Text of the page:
Hay libros que envejecen con el tiempo, y otros que mantienen lozana su juventud inmarchita. Este es el caso de los "Cuentos de la Alhambra", escritos por Washington Irving, diplomático, historiador y viajero norteamericano que vivió por algún tiempo en la misma Alhambra. La obra, editada por primera vez en 1832, fue de inmediato traducida a muchas lenguas y atrajo a Granada a viajeros de todas las latitudes.
Project Gutenberg's La Legendo de Dorm-Valeto, by Washington Irving This eBook is for the use of anyone anywhere at no cost and with almost no restrictions whatsoever. You may copy it, give it away or re-use it under the terms of the Project Gutenberg License included with this eBook or online at www.gutenberg.org
Patrick Wallingford no tiene la culpa de que las mujeres lo encuentren irresistible. Aunque su pasividad vital y su desdibujada personalidad sean irritantes, todas desean acostarse con él, y lo cierto es que no les cuesta mucho conseguirlo. Wallingford es periodista en un canal televisivo peligrosamente decantado hacia el sensacionalismo hasta que, en un tragicómico episodio laboral pierde la mano izquierda y se convierte de pronto en noticia mundial.
From the author of A Widow for One Year, A Prayer for Owen Meany and other acclaimed novels, comes a story of a father and a son – fugitives in 20th-century North America.
In 1954, in the cookhouse of a logging and sawmill settlement in northern New Hampshire, a twelve-year-old boy mistakes the local constable's girlfriend for a bear. Both the twelve-year-old and his father become fugitives, pursued by the constable. Their lone protector is a fiercely libertarian logger, once a river driver, who befriends them.
In a story spanning five decades, Last Night in Twisted River – John Irving's twelfth novel – depicts the recent half-century in the United States as a world 'where lethal hatreds were generally permitted to run their course.' From the novel's taut opening sentence – 'The young Canadian, who could not have been more than fifteen, had hesitated too long.' – to its elegiac final chapter, what distinguishes Last Night in Twisted River is the author's unmistakable voice, the inimitable voice of an accomplished storyteller.
Set among the apple orchards of rural Maine, it is a perverse world in which Homer Wells' odyssey begins. As the oldest unadopted offspring at St Cloud's orphanage, he learns about the skills which, one way or another, help young and not-so-young women, from Wilbur Larch, the orphanage's founder, a man of rare compassion with an addiction to ether.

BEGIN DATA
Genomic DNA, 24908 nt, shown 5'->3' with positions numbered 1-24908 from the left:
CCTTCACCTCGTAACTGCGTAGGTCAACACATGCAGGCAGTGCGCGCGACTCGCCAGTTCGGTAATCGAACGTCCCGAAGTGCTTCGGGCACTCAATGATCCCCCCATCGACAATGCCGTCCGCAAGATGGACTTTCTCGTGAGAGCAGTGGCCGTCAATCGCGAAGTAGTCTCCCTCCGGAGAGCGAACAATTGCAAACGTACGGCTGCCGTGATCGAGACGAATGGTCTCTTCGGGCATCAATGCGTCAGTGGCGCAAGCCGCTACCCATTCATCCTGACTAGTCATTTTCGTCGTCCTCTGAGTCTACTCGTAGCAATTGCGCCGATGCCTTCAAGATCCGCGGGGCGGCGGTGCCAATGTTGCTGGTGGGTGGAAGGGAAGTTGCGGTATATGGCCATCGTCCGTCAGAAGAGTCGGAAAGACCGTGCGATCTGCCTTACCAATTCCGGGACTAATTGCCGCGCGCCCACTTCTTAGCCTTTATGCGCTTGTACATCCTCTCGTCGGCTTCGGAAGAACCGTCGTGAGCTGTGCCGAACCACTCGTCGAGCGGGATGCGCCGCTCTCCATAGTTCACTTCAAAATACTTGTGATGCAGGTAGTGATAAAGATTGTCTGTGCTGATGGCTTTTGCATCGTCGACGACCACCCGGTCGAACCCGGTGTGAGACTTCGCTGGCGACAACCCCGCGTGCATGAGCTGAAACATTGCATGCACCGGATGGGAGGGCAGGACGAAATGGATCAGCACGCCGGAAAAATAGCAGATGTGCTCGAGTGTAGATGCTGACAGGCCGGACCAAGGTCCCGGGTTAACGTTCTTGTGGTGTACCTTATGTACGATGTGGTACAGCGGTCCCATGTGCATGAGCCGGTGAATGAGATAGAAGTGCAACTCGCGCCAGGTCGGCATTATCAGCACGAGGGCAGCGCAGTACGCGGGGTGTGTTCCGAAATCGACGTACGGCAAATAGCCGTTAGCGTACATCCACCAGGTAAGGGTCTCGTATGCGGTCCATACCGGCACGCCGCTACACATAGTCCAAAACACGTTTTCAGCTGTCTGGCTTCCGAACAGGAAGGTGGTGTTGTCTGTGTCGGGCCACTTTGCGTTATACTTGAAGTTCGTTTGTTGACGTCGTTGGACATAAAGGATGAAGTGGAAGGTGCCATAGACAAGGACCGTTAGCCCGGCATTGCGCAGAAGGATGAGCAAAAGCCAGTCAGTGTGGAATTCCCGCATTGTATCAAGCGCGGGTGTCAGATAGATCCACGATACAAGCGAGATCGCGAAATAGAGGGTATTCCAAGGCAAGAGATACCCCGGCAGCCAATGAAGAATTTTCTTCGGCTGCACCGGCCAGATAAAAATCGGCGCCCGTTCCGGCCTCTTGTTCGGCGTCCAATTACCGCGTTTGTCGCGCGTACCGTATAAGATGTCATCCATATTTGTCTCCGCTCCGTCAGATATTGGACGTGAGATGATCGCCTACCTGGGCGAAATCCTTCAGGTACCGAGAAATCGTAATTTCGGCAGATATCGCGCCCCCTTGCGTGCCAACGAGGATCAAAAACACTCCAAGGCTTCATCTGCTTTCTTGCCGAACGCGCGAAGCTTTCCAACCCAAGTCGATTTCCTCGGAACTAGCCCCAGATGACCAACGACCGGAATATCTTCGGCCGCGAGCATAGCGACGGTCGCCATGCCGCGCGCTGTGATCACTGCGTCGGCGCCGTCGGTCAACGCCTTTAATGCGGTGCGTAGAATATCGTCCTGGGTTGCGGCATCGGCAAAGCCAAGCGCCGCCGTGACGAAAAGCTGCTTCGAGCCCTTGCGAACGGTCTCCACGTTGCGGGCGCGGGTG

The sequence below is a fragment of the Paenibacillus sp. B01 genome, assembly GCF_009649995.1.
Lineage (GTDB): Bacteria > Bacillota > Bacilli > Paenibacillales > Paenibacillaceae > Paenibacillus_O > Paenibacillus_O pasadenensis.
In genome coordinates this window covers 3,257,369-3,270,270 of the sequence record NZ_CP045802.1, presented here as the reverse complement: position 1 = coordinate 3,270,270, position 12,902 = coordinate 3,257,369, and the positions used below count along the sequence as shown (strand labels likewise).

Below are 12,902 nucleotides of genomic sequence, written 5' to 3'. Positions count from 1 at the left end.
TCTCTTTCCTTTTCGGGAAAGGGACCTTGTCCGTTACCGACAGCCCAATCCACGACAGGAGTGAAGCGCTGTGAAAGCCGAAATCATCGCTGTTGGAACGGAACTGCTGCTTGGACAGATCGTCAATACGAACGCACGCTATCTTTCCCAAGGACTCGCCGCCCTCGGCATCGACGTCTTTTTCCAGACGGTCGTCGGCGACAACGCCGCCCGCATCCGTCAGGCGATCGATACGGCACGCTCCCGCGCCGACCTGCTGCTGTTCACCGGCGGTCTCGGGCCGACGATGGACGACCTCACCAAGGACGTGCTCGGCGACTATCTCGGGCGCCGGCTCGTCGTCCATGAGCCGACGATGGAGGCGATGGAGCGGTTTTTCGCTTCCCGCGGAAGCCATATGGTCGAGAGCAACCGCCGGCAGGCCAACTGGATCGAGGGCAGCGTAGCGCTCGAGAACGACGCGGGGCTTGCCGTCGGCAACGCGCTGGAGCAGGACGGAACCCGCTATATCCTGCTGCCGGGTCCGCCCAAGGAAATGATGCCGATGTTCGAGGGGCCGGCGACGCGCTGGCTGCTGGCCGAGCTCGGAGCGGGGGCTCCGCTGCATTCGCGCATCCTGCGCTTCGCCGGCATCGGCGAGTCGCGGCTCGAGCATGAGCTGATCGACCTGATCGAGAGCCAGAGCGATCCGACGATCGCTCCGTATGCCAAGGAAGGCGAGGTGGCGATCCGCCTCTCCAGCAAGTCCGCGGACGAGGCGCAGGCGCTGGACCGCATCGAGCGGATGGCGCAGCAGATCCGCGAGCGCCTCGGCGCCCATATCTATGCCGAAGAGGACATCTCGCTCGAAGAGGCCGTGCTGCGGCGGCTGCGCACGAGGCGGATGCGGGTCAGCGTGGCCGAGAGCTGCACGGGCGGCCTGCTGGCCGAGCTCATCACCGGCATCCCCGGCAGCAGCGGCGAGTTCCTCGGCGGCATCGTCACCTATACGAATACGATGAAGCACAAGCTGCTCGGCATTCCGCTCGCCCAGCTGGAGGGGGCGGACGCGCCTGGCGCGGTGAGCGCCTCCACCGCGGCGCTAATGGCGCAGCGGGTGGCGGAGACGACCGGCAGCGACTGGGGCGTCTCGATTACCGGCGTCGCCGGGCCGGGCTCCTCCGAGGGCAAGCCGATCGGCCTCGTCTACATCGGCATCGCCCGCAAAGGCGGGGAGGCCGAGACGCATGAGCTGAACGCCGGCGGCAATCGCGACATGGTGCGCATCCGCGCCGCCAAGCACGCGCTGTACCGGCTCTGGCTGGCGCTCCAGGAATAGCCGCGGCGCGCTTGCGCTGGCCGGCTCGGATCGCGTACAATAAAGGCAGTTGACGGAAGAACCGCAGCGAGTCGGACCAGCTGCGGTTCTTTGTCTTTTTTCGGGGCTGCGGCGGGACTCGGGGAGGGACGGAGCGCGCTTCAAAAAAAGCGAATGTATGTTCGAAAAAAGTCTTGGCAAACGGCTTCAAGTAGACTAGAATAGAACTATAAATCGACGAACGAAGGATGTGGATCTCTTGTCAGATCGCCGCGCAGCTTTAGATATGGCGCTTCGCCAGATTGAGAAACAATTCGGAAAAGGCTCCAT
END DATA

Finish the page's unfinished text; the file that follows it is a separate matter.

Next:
Dr Larch loves all his orphans, especially Homer Wells. It is Homer's story we follow, from his early apprenticeship in the orphanage, to his adult life running a cider-making factory and his strange relationship with the wife of his closest friend.
Nacida para sustituir, en cierto modo, a dos hermanos muertos en un accidente, Ruth Cole vive una infancia muy especial. En el verano de 1958, cuando ella tiene cuatro años, Marion, su madre, tras una tórrida aventura con un jovencito de dieciséis, abandona el hogar. Ruth se queda con su padre, con el que mantiene una relación de amor-odio marcada por la rivalidad. Pero, andando el tiempo, a sus treinta y seis años, Ruth se ha convertido en una mujer atractiva y en una escritora de éxito, y, pese a su personalidad compleja y difícil, cuatro años después no sólo se ha casado, sino que tiene un hijo, enviuda y, por si fuera poco, se enamora por primera vez. Lo que no podía prever era la reaparición de la inquietante Marion…
Until I Find You is the story of the actor Jack Burns — his life, loves, celebrity and astonishing search for the truth about his parents.
When he is four years old, Jack travels with his mother Alice, a tattoo artist, to several North Sea ports in search of his father, William Burns. From Copenhagen to Amsterdam, William, a brilliant church organist and profligate womanizer, is always a step ahead — has always just departed in a wave of scandal, with a new tattoo somewhere on his body from a local master or “scratcher.”
Alice and Jack abandon their quest, and Jack is educated at schools in Canada and New England — including, tellingly, a girls’ school in Toronto. His real education consists of his relationships with older women — from Emma Oastler, who initiates him into erotic life, to the girls of St. Hilda’s, with whom he first appears on stage, to the abusive Mrs. Machado, whom he first meets when sent to learn wrestling at a local gym.